-          The Times expresses horror at “deformed genitals” but fails to acknowledge that male pigs and cows go through genital mutilation -- castration without anesthetic -- as routine practice on all farms. Once again, this is allowed by every “humane” certification standard, including Certified Humane, GAP, and Animal Welfare Approved, which have all been enthusiastically recommended by the Times’ writers in prior articles. 

-          The Times decries the extreme confinement of pigs at the research center but fails to point out that Whole Foods supplier Niman Ranch, which loves to brag about how its pigs are raised “outdoors or in deeply-bedded pens,” permits animals to be raised in as little as one third of the space (5 square feet compared to 16 square feet) allotted for the pigs by the research center. (Imagine a 200 pound man living his entire life in a bathtub. This is the reality of Whole Foods' "humane" farms.) 

Graphic footage of recto-vaginal assault, which millions of cows suffer through on farms across the world. 

-          Finally, while the Times recounts with horror the story of a “teenager” who is subjected to repeated sexual assault, it completely ignores the fact that recto-vaginal assault, in which a man violently inserts his arm into a young cow's anus and vagina simultaneously, is the standard method of insemination for all 9 million dairy cows in this country. You can see for yourself (WARNING: GRAPHIC LINK) the fear and pain this practice causes the animals. (The farmer in the video, which was industry-produced, himself acknowledges the fear the animal feels as she is about to be violated.) 

If even more horrific practices are standard practice for the entire industry, why is the Times focusing its ire on an obscure research center that no one has ever heard of?

Well, that brings us to the next myth:

Myth #3: Industry is making rapid progress in improving animal welfare.

I previously noted that the Times has a dual interest in promoting the myth of humane animal agriculture. First, it knows what its readers want to hear. In the increasingly polarized, audience-driven world of news media (Fox News, etc.), this creates a strong incentive to distort facts to serve the readers’ pre-existing worldview. None of the Times’ readers want to hear about the cruelty inherent to eating animals, so the Times ignores it completely. Second, the Times has a massive financial stake in maintaining advertising from the fastest-growing and most media savvy corporations in the world, i.e. humanewashers such as Chipotle and Whole Foods.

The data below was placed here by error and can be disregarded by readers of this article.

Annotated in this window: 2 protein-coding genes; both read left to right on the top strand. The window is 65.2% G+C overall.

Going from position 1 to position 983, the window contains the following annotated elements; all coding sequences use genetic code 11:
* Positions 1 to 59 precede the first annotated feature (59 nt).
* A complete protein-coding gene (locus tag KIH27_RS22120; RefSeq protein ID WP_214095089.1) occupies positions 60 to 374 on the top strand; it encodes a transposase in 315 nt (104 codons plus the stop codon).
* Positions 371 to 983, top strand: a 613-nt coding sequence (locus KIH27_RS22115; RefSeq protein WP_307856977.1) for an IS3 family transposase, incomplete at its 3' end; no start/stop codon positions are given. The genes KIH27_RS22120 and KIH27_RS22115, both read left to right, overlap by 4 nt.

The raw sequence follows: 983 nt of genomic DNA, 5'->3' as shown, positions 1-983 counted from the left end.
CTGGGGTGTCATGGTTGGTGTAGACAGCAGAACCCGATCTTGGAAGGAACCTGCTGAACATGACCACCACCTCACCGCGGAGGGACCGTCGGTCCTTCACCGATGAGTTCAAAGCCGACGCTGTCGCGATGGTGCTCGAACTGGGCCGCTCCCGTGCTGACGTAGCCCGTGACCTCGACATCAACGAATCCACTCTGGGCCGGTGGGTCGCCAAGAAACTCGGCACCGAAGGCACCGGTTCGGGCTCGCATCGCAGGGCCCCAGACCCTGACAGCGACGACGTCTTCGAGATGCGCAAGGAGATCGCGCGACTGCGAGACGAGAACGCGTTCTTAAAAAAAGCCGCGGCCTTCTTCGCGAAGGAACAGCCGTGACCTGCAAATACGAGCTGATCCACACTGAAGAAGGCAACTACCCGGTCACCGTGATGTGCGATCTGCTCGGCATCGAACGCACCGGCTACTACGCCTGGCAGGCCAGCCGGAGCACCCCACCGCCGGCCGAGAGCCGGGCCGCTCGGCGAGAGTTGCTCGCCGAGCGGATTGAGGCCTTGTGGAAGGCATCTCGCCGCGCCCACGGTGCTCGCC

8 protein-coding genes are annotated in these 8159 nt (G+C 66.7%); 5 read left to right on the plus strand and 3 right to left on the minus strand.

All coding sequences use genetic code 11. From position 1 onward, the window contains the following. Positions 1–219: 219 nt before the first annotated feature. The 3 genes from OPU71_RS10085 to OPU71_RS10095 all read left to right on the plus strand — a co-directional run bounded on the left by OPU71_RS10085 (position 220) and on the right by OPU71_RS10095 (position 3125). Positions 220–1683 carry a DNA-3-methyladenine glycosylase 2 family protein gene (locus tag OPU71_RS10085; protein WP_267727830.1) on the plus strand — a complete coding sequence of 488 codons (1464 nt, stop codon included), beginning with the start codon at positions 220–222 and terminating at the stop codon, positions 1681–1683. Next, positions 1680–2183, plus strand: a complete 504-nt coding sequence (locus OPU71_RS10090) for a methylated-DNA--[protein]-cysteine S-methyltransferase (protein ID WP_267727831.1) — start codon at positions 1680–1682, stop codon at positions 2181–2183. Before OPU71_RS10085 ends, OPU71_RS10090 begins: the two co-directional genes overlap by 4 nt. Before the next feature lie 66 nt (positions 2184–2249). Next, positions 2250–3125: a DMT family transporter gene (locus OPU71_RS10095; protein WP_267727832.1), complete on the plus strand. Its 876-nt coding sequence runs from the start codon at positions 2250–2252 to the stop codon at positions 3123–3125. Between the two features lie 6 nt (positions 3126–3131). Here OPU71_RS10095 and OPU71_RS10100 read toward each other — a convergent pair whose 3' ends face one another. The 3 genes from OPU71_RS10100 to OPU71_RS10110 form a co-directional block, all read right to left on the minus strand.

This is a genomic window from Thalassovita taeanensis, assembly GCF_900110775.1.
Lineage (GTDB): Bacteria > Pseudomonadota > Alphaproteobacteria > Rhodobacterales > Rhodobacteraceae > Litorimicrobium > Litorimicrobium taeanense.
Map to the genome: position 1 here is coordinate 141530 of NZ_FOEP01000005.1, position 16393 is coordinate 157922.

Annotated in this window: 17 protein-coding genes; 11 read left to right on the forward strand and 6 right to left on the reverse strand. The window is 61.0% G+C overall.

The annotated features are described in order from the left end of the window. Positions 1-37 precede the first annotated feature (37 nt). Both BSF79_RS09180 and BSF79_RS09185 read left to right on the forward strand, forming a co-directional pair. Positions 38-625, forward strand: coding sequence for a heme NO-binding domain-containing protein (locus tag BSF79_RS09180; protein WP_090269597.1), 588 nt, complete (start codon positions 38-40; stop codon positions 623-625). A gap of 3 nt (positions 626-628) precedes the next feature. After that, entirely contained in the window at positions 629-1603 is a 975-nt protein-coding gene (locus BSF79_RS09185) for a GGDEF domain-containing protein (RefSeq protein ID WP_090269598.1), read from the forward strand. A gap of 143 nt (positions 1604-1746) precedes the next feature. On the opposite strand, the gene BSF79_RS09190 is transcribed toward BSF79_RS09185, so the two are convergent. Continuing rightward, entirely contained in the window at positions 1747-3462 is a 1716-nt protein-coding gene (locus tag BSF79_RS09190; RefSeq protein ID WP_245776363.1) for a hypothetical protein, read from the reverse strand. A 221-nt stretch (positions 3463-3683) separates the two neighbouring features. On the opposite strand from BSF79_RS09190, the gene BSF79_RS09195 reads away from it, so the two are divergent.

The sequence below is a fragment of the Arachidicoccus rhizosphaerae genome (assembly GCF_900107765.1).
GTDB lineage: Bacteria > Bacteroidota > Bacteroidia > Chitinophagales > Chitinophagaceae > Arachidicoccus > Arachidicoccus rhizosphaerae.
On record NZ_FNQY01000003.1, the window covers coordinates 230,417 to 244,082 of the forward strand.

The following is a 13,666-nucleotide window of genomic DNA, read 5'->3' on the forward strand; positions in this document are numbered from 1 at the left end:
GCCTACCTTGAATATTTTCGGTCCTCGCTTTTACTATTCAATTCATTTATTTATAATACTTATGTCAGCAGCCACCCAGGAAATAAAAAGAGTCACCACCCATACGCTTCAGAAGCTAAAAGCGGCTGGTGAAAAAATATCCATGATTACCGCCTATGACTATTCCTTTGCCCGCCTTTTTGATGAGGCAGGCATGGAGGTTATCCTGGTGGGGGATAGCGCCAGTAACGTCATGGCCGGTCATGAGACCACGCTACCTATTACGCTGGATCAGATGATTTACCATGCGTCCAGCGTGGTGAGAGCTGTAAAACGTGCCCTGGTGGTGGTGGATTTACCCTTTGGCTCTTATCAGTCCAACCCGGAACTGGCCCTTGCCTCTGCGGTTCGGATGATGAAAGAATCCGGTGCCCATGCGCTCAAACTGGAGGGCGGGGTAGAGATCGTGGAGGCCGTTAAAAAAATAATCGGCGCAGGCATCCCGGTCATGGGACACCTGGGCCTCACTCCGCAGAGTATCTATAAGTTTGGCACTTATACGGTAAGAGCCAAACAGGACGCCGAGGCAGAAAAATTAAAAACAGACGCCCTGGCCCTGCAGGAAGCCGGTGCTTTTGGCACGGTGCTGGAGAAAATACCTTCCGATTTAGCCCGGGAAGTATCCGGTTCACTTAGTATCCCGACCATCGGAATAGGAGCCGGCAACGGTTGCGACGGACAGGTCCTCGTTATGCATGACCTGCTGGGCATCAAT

It should come as little surprise to those of us who have observed the Times’ shameful reporting on animal issues, then, that it bends over backwards to defend the prominent name brands of animal agriculture:

Last January, Tyson Foods told its suppliers to start using pain medicine when they castrate or remove the tails of pigs, and to stop putting pigs in pens so small they cannot move. Whole Foods and some other supermarkets are refusing to buy fresh meat from sources that do not meet their standards for animal welfare.

Sounds great, right? Except there are some disturbing holes. The reference to Tyson, for example, fails to point out that the letter sent to suppliers (a direct response to an undercover video showcasing horrific abuse of pigs) did not impose any actual requirements. It merely “encouraged” and “supported” such changes, which, of course, the entire industry has been doing for the past 10,000 years. (When was the last time an industry rep admitted that he supported abuse?) Whole Foods, in turn, is described as “refusing to buy” from sources that fail to meet their standards, but the Times fails to point out that 93% of the funding for the “independent” Global Animal Partnership -- the source of Whole Foods’ standards -- is, you guessed it, provided by Whole Foods itself. The one and only time Whole Foods’ standards have actually been independently scrutinized -- by DxE’s recent investigation -- exposed the moral and factual fraud embedded in Whole Foods’ entire humane meat mythology. And yet, far from “refusing to buy,” the company doubled down on its supplier, a farm run by a man who has publicly stated that he does not believe in the existence of “happy chickens.”